Cooking up a storm with Jamie Oliver


    Rhiane Kirkby heads to the kitchen to find out more about family man Jamie Oliver’s new cookery school

    “At least I haven’t come home to find Jools chewing on a hot water bottle or dipping bananas in milk this time round. She’s just been craving salty snacks instead. Oh, and she had gone off coffee, but is getting back on the cappuccinos now.”

    It may come as a surprise that a man who has his diary planned 18 months in advance, is worth an estimated £160 million and dedicates his time to saving the world from poor nutrition still has the time and the energy to be passionate about family life. But this is Jamie Oliver we’re talking about. In the flesh, he’s even more enigmatic than he is on screen and even though he jokes about the impending arrival of his fifth child (“don’t talk to me about parenthood, I think I need to be a bit more restrained!”), he’s clearly very, very excited.

    “Mealtimes are colourful in our house, we have a big family that’s about to get even bigger and there are often tears and tantrums, but we do try to cook and eat together.” He laughs when he talks about making pizzas from scratch with five-year-old Buddy and seven-year-old Petal. “Buddy always decides he needs a wee when we’re cooking and it’s all a bit imperfect with kids, but that doesn’t matter.” For Jamie, it’s far more important that children get to “touch, smell and taste the food” and “really use their hands”.

    “I’ve never met a kid who won’t eat something they’ve grown themselves,” he explains, “that’s why it’s so important we instil these skills and teach them where things comes from.”

    When asked whether he has a house full of budding chefs, Jamie’s quick to point out that he doesn’t “ram cooking and healthy eating down their throats”. But he’s also aware that his passion does rub off on them. “Take Buddy into our garden and he could name about 30 herbs,” he says, quickly adding that he’s not been “formally teaching him”, instead he’s been “talking to him about them, letting him smell and taste them… as that’s how kids learn.”

    Jamie and Jools take the family blackberry picking. “It’s important to teach kids where food comes from,” says the chef

    Of course, Jamie has his parents to thank for introducing him to food and so not surprisingly, in his eyes, “mum and dad are the number one most important people to teach you to cook.” He realises though, that not everyone’s as fortunate as him and that these days many parents struggle with basic skills. That’s where his latest venture, The Jamie Oliver Cookery School, comes in. Based at Jamie’s Italian in Westfield Shopping Centre, Shepherd’s Bush, its aim is “to make learning accessible and affordable. For us, as a company, getting kids involved is the holy grail,” says Jamie. And it’s clear the set-up has been designed with the younger generation in mind. The atmosphere is relaxed and informal, the team of chefs, handpicked by Jamie, ooze the same energy and charisma as himself and the 10 lessons seven to 14 year olds can choose from have certainly been created by someone who knows exactly what kids want. Bread, pasta, Moroccan meatballs and sushi are amongst the most popular.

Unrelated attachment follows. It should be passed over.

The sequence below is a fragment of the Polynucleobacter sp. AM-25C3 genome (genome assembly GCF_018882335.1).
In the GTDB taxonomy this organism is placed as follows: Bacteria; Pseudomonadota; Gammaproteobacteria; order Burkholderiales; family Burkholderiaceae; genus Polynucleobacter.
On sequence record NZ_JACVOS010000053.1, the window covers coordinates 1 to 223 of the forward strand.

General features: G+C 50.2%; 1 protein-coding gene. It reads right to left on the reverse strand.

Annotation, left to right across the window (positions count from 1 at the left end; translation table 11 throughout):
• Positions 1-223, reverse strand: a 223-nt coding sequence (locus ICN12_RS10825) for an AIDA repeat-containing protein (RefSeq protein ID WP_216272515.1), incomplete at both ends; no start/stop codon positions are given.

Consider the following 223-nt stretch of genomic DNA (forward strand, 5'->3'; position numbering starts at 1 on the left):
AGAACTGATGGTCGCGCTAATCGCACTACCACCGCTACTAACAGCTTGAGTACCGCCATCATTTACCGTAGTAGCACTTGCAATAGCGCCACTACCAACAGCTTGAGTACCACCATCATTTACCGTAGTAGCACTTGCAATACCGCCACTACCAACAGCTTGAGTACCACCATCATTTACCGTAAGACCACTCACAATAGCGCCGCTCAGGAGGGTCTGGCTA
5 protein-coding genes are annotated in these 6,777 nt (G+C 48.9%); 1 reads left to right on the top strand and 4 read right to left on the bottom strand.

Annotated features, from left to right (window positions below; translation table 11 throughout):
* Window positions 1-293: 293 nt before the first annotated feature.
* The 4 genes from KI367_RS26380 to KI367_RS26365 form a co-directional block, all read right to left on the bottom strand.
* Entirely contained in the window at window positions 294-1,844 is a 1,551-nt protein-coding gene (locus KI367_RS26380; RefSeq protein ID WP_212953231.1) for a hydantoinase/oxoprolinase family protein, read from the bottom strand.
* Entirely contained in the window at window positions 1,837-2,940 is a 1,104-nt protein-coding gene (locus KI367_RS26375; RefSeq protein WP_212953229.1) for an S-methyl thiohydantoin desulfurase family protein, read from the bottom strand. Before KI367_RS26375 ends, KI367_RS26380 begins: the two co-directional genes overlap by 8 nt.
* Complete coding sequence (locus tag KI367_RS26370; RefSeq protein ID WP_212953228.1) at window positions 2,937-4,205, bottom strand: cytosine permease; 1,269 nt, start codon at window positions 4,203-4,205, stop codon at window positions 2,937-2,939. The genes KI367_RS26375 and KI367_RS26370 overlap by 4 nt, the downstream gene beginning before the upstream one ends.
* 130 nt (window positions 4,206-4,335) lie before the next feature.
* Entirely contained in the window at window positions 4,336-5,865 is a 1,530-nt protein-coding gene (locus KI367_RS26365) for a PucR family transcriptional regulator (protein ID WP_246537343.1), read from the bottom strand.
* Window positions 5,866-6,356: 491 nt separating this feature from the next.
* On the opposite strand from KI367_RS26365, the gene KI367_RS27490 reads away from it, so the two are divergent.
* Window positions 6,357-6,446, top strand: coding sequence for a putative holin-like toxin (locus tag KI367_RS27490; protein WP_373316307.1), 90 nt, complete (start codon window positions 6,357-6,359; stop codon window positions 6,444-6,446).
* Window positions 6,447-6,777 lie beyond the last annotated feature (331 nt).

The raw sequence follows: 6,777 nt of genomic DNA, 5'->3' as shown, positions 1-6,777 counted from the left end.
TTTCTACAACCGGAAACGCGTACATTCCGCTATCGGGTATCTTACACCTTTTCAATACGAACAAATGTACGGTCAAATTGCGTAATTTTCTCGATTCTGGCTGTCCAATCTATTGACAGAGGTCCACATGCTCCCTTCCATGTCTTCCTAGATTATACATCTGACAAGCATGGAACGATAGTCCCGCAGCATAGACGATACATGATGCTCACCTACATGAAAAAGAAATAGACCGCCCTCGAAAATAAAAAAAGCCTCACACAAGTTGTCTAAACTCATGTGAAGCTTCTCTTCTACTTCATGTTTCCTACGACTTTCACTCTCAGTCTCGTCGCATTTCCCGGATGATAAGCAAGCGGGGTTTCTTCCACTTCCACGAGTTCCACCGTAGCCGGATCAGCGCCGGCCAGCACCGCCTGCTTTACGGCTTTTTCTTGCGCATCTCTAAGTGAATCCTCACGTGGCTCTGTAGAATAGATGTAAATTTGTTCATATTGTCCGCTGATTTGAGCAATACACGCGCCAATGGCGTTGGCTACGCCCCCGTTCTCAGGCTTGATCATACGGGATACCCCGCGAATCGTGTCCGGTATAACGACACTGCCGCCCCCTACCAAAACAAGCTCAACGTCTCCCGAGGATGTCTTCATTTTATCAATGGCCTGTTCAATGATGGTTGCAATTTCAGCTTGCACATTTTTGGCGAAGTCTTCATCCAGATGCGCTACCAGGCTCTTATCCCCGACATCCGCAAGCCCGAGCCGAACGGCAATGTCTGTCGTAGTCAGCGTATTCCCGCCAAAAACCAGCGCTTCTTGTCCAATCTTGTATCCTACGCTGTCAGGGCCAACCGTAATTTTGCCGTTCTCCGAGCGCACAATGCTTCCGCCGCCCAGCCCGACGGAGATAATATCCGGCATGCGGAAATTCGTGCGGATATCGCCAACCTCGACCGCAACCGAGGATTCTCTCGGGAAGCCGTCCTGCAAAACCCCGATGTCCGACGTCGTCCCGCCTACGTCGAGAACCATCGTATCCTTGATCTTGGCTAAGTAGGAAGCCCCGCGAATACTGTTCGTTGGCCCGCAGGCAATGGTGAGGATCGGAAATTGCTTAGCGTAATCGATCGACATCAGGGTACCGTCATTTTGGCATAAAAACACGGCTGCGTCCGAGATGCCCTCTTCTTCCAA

Thai green curry is another favourite. “My kids love, love, love this,” says Jamie, admitting he does hold back a little on the chilli at home. “I remember eating this for the first time aged 15,” he reminisces, “it blew my mind. The flavours, the intensity. My tastebuds went ‘wow’.” But for Jamie, this dish represents more than just a good meal, it’s a personal crusade. “Takeaway is for adults what the school dinner issue was for kids,” he explains, “the biggest public enemy when it comes to food.” Twenty years on, it’s clear he’s still passionate about tackling our takeaway culture, which is part of the reason he’s decided to teach me how to cook a “really simple, healthy curry that’s perfect for the whole family” today.

    “You can do this in about 15 minutes. Get all your ingredients ready and let the rice be your timekeeper,” he advises, pulling out his trusty pestle and mortar. “Smash it, bash it, taste it, finger it” he almost chants, referring to the coriander, onion, ginger and kaffir lime leaves he’s just “chucked in”. Jamie, of course, makes it all look simple, but I have to admit, it wasn’t too taxing for a self-acclaimed culinary disaster-master like myself. Not sure the results would be quite as good at home with a two-year-old clinging to my legs, though. But Jamie’s advice is to “just give it a go – anyone can cook.”

    But does that ‘anyone’ extend to me? Well, I can’t repeat what he said about the presentation of my dish, but while he’s making it look somewhere near palatable I take the opportunity to ask him about his latest victory in the battle with obesity – the Chancellor’s recent announcement, thanks in part to Jamie’s campaigning, that he’s to impose a tax on sugary drinks. Clearly, Jamie has already moved on: “The sugar tax took me by surprise, but the thing I’m focused on right now, and this is the biggest challenge, is the Childhood Obesity Strategy. Cameron is tackling it personally, it’s his legacy and I’m confident he’ll do it well.” Going back to the sugar tax, he adds, “Soda – I get upset when I see how prolific it is. You have whole families hydrating on it and that breaks my heart.”

    As he scoops my curry, which is now sprinkled with a touch of Jamie magic for my “whole family to enjoy”, it’s clear to see why his legacy of campaigning has been such a success. His down-to-earth nature, boundless energy and enthusiasm rub off on those around him, making him quite a force to be reckoned with.

    Want more? Jools Oliver talks to us about family life in the capital and beyond